the anticonvulsant effects of PK-11195, but not to diazepam, a finding consistent with a CBZ interaction with peripheral, but not central, benzodiazepine receptors (109). However, no change in [3H]Ro 5-4864 binding was obtained in rat brain after long-term CBZ treatment (59), and Ro 5-4864 is a convulsant compound that antagonizes GABAA receptor responses by binding to the TBPS site on the GABAA receptor (93). Although the available evidence supports an interaction of CBZ with peripheral benzodiazepine sites, it is unclear whether this interaction occurs at a clinically relevant concentration and how CBZ would produce an anticonvulsant action by binding to this site. On balance, it appears unlikely that CBZ exerts it anticonvulsant action by interacting with peripheral benzodiazepine sites.


CBZ and its active metabolite CBZ epoxide both limit sustained high-frequency repetitive firing of sodium-dependent action potentials. It is likely that they do so by binding to the inactive form of sodium channels, thereby producing use- and voltage-dependent block of sodium channels. Thus, CBZ is more effective in reducing high-frequency repetitive firing when neurons are depolarized because more channels are in the inactive state. Under normal physiologic conditions, it is likely that vertebrate myelinated and unmyelinated axons have a large negative membrane potential, and therefore, propagated action potentials are relatively resistant to the action of CBZ. In contrast, the cell body of neurons is subject to synaptic depolarization and inward currents that produce burst firing. This is particularly true in neurons undergoing epileptic discharge. CBZ is therefore effective in limiting high-frequency action potentials generated in bursting neurons.

In addition to altering neuronal excitability, CBZ may alter the process of synaptic transmission by affecting presynaptic sodium channels. It has been demonstrated that [3H]BTX-B binding sites are not restricted to cell bodies and axons but are present in synaptic zones with a heterogeneous distribution in the nervous system (117). In the hippocampal slice, stimulation of stratum radiatum elicited extracellular field potentials recorded from the CA1 pyramidal cell layer. The field potentials consisted of a fiber spike, which reflects axonal propagation, and a population spike, which reflects effective synaptic transmission. Veratridine, which displaces [3H]BTX-B binding, produces a specific reduction in the synaptically evoked population spike without affecting the fiber spike. This effect of veratridine is antagonized by CBZ. It is likely therefore that CBZ blocks presynaptic sodium channels and the firing of action potentials; this would secondarily reduce voltage-dependent calcium entry and synaptic transmission.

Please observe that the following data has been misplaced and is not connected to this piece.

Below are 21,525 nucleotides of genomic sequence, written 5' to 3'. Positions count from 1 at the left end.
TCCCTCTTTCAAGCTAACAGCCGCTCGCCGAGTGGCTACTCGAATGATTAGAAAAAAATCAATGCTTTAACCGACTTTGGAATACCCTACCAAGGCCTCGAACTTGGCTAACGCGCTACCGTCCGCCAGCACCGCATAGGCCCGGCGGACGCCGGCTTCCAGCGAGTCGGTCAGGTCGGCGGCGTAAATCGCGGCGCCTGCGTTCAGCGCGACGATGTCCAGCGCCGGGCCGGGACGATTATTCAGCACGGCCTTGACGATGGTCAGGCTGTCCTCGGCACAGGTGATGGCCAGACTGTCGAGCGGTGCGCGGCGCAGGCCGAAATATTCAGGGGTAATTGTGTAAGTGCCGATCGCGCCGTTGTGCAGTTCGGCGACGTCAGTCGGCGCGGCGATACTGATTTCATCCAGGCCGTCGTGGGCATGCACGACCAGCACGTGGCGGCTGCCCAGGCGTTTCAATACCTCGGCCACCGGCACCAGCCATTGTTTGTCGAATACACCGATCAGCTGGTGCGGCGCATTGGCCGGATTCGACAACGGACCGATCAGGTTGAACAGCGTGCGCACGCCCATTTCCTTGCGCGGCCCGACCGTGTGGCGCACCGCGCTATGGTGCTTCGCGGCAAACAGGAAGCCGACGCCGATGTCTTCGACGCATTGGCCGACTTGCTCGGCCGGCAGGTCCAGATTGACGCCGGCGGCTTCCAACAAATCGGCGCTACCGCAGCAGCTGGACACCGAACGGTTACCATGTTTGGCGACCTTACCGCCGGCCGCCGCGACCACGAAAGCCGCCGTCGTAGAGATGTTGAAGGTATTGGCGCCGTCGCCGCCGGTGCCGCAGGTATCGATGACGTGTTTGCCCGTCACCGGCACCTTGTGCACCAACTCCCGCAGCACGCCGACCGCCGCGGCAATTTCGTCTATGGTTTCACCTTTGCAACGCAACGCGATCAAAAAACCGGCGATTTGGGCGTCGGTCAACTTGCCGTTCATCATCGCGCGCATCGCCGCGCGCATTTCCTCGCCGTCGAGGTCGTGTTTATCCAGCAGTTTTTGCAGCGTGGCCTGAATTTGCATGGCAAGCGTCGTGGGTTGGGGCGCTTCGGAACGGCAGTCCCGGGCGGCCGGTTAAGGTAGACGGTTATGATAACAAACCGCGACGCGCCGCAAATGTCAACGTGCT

Although the most likely mechanism of action of CBZ is to block high-frequency repetitive firing of action potentials by interacting with sodium channels, additional actions of CBZ have been suggested. CBZ has been reported to block NMDA receptor currents at therapeutically relevant concentrations. Whereas this observation has not been fully characterized, it is possible that this action of CBZ may act in concert with the effect of CBZ on sodium channels to produce its anticonvulsant effect. At present, it is not possible to determine the relative contribution, if any, of blockade of NMDA currents to the anticonvulsant mechanism of CBZ.

In summary, CBZ is likely to act both presynaptically, to block release of neurotransmitter by blocking firing of action potentials, and postsynaptically, by blocking the development of high-frequency repetitive discharge initiated at cell bodies and possibly by blocking NMDA receptor currents. These combined presynaptic and postsynaptic effects are likely to form the basis of the anticonvulsant actions of CBZ.